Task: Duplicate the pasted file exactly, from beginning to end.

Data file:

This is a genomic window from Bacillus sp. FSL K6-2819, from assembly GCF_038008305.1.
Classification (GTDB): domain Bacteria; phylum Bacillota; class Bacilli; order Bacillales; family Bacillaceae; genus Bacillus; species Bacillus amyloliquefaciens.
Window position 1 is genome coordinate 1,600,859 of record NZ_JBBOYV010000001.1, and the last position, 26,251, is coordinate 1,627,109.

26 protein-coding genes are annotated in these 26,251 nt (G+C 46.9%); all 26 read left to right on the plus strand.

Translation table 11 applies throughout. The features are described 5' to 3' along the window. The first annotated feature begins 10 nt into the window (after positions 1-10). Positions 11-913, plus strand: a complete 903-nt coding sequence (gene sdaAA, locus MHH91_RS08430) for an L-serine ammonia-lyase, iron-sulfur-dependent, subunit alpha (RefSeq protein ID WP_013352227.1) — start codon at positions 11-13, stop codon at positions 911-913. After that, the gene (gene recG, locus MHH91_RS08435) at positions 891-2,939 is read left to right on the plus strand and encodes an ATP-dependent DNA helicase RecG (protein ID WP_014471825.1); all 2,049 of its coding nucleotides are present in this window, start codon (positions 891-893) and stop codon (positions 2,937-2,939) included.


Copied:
This is a genomic window from Bacillus sp. FSL K6-2819, from assembly GCF_038008305.1.
Classification (GTDB): domain Bacteria; phylum Bacillota; class Bacilli; order Bacillales; family Bacillaceae; genus Bacillus; species Bacillus amyloliquefaciens.
Window position 1 is genome coordinate 1,600,859 of record NZ_JBBOYV010000001.1, and the last position, 26,251, is coordinate 1,627,109.

26 protein-coding genes are annotated in these 26,251 nt (G+C 46.9%); all 26 read left to right on the plus strand.

Translation table 11 applies throughout. The features are described 5' to 3' along the window. The first annotated feature begins 10 nt into the window (after positions 1-10). Positions 11-913, plus strand: a complete 903-nt coding sequence (gene sdaAA, locus MHH91_RS08430) for an L-serine ammonia-lyase, iron-sulfur-dependent, subunit alpha (RefSeq protein ID WP_013352227.1) — start codon at positions 11-13, stop codon at positions 911-913. After that, the gene (gene recG, locus MHH91_RS08435) at positions 891-2,939 is read left to right on the plus strand and encodes an ATP-dependent DNA helicase RecG (protein ID WP_014471825.1); all 2,049 of its coding nucleotides are present in this window, start codon (positions 891-893) and stop codon (positions 2,937-2,939) included.